Thank you for all the emails asking where I was and just the friendship in general! You are all amazing!
More soon, Colleen
Some people collect stamps, others like me, collect recipe books. But what’s the good of owning all these glorious tomes if I don’t actually pull them off the shelf and try out some of the recipes. I’ve made lemon bars before but this time I’m going to be using Ina Garten’s recipe. Nothing says summer more than lemon flavoured desserts.
Ina Garten’s Lemon Bars
Preheat the oven to 350 degrees F.
To make the crust, cream the butter and sugar until light in the bowl of an electric mixer fitted with the paddle attachment. Combine the flour and salt. With the mixer on low, add to the butter until just mixed. Dump the dough onto a well-floured board and gather into a ball. Flatten the dough with floured hands and press it into a 9 by 13 by 2-inch baking sheet, building up a 1/2-inch edge on all sides. Chill.
Bake the crust for 15 to 20 minutes, until very lightly browned. Let cool on a wire rack. Leave the oven on.
For the filling. Whisk together the eggs, sugar, lemon zest, lemon juice, and flour. Pour over the crust and bake for 30 to 35 minutes, until the filling is set. Let cool to room temperature.
Cut into desired sized bars or triangles and dust with confectioners’ sugar.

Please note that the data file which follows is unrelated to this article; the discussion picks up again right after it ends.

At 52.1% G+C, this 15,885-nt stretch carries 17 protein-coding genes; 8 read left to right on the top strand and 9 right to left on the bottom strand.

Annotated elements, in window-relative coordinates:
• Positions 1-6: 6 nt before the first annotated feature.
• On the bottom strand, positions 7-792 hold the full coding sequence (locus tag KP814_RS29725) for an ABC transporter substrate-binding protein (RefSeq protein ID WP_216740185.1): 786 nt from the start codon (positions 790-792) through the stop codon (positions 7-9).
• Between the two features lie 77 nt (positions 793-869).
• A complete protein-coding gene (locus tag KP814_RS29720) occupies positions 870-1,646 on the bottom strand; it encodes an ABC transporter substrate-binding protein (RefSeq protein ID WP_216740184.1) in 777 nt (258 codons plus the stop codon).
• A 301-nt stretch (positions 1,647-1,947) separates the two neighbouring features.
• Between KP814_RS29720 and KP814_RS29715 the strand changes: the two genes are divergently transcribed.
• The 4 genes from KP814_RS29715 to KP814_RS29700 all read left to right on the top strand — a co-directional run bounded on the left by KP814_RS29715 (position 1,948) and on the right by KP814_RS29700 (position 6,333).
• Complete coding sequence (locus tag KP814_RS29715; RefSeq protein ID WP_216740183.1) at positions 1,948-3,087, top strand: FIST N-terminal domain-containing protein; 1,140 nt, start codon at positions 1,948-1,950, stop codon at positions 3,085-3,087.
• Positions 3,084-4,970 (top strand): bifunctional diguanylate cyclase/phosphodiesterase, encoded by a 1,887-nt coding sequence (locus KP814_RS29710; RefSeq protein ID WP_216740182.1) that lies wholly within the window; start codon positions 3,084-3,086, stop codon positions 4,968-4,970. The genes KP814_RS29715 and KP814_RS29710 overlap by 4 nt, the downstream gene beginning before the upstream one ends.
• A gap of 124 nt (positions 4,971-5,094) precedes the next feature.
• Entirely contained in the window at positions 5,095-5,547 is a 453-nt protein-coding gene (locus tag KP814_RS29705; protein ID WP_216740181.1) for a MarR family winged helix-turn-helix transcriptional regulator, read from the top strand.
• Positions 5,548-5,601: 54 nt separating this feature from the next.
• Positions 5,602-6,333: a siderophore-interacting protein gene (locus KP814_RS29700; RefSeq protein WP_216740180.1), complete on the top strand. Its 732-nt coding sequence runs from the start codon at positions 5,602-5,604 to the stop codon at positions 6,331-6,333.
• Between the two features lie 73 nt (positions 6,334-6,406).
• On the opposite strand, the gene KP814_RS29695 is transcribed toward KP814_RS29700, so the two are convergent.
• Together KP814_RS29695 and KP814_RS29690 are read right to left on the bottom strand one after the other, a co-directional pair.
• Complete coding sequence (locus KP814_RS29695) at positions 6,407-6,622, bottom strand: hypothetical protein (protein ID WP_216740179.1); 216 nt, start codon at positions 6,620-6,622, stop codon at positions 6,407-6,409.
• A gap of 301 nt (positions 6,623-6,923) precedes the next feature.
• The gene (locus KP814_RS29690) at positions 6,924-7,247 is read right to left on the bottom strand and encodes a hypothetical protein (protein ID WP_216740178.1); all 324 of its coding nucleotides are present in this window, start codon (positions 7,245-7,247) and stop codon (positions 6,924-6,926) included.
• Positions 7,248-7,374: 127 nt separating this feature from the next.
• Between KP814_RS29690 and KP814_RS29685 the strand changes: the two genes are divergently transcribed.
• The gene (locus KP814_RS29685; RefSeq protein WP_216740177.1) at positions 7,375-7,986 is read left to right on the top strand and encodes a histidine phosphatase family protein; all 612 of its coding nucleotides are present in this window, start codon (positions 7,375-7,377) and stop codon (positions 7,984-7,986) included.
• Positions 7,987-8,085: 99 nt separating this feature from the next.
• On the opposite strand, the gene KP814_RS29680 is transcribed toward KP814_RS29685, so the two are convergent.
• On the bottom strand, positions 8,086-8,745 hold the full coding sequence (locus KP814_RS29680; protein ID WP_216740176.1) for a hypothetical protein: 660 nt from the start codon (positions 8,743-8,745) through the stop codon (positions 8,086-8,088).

My husband eats most everything I make for him. However, he does have an absolute all time favourite — Chocolate Chip Cookies.
This recipe is the one from the book “Baking” by Dorie Greenspan. It’s a fabulous recipe and one that I make often. Nonetheless, we’ve all tried recipes out of books or from the internet that just haven’t worked out right? Right!
Part of my adventures in baking lead me to try other cooks recipes. Why not? They have already put a lot of hard work into perfecting their recipes and part of my challenge is to see if I can reproduce the item in my own kitchen under my own circumstances. Is it more humid where I live? Have I measured my ingredients correctly? How does my oven compare? So many differences have to be factored in even when using a tried and true recipe.
This recipe turned out great even in a humid kitchen in Oklahoma, with an original 1960s oven. They are disappearing quickly as I write this so they musn’t be too bad or the locals are just plain starving!
|On Saturday Feb 21st, we went to the Metropolitan Library Systems Book Sale! It was my first time which became more evident as we approached the Oklahoma State Fair Ground. There were far more cars trying to park than I ever anticipated. Seasoned book fair veterans toted bags, suitcases and plastic garbage cans with wheels and I saw one lady with her little red wagon!! These people were serious.
Upon entering the pavilion where the books were, there were taped off rows where the early birds had been made wait until the doors opened, so you just know all the good books were already gone. Even so, I managed to snaggle 22, yes TWENTY TWO great books filled with culinary baking delights from days gone by to more recently published Pastry, Pillsbury and Betty Crocker baking books. How much did this booty cost me… $26.00 for the entire load!
I guess the reason to share this news with you apart from my obvious over-excitement is that I hope to prepare many treats from these treasures in the coming months and continue to add to my trove of tried and true recipes. If you don’t have a book fair anywhere near you soon, I suggest getting along to the local library to borrow and browse before you buy! Have a great week!